"Bomb Cyclone" paralyzes Denver, hits America's Great Plains

Source: Xinhua| 2019-03-14 17:20:51|Editor: mingmei
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by Peter Mertz

DENVER, the United States, March 13 (Xinhua) -- A sudden drop in barometric pressure unleased a rare "Bomb Cyclone" over state of Colorado Wednesday, crippling the region with heavy snows and high winds.

As many as 74 million Americans will be affected by the storm which hit southern Colorado with Category 2 hurricane conditions Wednesday morning and 100-mile-per-hour winds, according to the National Weather Service (NWS).

"This is a serious blizzard! DO NOT EVEN ATTEMPT TO DRIVE IN THIS STORM!" NSW Boulder posted on Twitter Wednesday afternoon.

Thousands of cars were abandoned along Colorado roadways as "the bomb cyclone wreaked havoc, triggering innumerable crashes, and leaving people stranded in cars," the Denver Post reported.

"This is a very epic cyclone," said Greg Carbin, chief of forecast operations for the National Oceanic and Atmospheric Administration's Weather Prediction Center. "We're looking at something that will go down in the history books," Carbin said.

It could develop into the worst storm of its type in 35 or 40 years, he added.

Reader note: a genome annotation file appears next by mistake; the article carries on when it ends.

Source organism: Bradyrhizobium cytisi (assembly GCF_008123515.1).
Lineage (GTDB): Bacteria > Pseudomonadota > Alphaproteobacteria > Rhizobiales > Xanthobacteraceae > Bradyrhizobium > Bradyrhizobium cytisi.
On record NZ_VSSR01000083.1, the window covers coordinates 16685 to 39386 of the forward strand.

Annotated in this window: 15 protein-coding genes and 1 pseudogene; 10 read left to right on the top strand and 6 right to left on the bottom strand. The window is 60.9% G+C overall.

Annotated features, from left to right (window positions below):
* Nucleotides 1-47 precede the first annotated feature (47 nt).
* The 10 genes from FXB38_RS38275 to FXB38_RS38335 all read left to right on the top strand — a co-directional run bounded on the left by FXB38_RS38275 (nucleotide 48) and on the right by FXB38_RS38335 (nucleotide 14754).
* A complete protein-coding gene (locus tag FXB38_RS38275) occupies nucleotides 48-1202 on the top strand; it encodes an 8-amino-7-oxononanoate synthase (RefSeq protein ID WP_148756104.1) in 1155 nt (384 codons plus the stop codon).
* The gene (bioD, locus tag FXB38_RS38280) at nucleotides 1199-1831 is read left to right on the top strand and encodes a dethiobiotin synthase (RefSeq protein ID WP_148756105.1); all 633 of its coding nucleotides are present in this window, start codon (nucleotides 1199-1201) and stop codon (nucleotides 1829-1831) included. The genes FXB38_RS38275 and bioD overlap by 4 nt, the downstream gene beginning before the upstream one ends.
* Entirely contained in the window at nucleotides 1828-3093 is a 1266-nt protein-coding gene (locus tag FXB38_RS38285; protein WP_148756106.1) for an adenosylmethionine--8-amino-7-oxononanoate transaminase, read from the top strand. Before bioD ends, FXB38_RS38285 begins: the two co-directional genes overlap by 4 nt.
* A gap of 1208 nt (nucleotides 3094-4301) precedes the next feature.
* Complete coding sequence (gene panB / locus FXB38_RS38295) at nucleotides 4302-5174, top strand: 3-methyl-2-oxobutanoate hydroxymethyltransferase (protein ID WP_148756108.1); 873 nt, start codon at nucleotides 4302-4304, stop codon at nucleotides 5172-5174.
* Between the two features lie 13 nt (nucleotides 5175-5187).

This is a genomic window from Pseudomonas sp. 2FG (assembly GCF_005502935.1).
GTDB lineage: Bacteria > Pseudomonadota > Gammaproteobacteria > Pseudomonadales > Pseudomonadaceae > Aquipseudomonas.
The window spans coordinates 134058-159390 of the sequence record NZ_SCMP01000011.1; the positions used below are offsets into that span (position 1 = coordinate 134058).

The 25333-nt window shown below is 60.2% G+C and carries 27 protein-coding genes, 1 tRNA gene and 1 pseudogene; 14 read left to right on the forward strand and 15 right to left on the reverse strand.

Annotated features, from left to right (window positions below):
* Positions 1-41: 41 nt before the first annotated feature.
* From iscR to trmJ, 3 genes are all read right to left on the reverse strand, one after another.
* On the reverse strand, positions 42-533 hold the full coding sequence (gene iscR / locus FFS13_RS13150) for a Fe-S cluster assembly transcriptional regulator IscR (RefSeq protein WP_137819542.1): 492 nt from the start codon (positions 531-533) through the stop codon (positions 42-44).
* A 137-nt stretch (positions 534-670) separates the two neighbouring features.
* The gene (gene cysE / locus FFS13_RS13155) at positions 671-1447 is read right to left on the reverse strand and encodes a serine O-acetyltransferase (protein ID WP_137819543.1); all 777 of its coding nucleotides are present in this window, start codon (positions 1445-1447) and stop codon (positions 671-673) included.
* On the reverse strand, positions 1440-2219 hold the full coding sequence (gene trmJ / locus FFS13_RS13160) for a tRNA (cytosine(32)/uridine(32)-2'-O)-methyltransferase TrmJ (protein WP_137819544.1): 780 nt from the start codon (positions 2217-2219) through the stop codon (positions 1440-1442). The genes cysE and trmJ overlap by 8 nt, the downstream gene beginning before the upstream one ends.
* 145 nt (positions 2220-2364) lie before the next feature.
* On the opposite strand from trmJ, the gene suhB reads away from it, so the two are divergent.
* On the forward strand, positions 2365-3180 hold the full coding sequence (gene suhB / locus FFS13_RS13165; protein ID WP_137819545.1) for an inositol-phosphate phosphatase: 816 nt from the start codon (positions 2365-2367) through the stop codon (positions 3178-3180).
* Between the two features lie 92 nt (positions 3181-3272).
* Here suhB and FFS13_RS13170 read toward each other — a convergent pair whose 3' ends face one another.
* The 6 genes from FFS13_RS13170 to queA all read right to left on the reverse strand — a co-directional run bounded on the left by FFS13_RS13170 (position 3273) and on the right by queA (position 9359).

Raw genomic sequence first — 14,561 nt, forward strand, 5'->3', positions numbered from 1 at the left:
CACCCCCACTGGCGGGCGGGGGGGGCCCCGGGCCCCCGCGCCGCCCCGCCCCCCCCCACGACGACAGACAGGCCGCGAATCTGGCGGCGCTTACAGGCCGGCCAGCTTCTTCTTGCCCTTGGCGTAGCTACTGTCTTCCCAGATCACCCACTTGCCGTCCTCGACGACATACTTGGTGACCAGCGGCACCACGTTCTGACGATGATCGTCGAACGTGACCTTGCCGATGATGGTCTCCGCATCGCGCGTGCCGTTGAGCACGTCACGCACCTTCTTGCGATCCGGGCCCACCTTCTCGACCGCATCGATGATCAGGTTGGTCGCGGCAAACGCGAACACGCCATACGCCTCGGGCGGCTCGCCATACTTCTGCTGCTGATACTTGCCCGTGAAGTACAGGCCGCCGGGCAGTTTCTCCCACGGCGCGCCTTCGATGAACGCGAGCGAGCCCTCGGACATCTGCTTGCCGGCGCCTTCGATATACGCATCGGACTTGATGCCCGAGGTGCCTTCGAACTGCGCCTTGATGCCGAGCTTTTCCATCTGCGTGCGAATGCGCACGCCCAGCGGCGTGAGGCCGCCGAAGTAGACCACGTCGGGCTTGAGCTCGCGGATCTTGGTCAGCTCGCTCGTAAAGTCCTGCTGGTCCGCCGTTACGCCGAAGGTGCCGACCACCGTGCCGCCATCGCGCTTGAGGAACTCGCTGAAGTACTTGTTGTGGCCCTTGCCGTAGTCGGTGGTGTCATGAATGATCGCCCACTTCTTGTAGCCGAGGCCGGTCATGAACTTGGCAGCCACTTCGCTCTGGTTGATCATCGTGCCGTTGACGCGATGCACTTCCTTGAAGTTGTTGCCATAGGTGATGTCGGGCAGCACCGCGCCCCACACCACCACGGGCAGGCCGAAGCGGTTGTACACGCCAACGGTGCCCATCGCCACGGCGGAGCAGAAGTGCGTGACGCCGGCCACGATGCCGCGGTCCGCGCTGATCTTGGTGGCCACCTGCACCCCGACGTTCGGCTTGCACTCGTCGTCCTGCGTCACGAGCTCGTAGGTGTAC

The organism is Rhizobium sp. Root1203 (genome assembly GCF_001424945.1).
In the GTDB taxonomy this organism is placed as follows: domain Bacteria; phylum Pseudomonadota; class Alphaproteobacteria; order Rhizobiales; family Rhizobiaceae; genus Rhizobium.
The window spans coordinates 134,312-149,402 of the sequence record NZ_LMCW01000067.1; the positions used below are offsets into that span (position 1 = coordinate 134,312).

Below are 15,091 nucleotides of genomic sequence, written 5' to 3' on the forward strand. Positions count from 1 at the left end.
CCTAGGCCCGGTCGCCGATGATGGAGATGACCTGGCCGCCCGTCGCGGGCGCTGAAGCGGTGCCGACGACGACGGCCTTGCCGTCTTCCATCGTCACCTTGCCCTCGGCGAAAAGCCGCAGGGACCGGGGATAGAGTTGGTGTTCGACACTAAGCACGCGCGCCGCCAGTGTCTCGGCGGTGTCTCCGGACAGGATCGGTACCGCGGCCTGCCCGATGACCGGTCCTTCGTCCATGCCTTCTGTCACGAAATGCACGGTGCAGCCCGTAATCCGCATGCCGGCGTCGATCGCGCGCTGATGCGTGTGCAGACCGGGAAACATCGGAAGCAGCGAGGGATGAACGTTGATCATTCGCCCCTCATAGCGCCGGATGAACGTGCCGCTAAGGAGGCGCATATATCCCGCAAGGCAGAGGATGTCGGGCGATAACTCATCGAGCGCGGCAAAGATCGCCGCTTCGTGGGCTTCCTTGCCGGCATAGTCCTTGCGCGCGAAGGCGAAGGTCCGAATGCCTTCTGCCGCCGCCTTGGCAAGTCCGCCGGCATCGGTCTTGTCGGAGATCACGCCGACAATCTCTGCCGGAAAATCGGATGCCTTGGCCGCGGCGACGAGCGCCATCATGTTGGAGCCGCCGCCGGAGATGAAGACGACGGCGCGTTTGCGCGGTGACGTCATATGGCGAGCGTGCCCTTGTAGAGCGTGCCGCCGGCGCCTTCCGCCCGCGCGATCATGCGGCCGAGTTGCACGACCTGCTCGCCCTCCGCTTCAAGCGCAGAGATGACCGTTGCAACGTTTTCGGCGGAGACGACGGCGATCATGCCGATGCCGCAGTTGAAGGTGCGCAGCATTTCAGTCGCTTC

Colorado's capital Denver was the first major metropolitan area hit by the storm, where newly elected Governor Jared Polis issued a state of emergency and called in the National Guard to help.

"I couldn't see 10 feet (3 meters) away," Denver builder Jason Griggs said, who was driving home to Denver from Boulder when the storm suddenly struck.

"The wind was so powerful it blew cars off the road, and the snow was so heavy it covered you in seconds," he told Xinhua.

More than 55 million people are "threatened" by high winds, 10 million by winter storms, and more than 17 million by floods, with "severe storms capable of producing damaging winds, hail, and tornadoes -- forecast from the southern Plains and into the Mississippi River Valley," the NWS said on its website.

"A bomb cyclone happens when there's a rapid pressure drop, with a decrease of at least 24 millibars (which measures atmospheric pressure) over 24 hours known as "bombogenesis," the Weather Channel said.

"This storm has dropped 33 millibars since Tuesday morning and continues to strengthen," it added.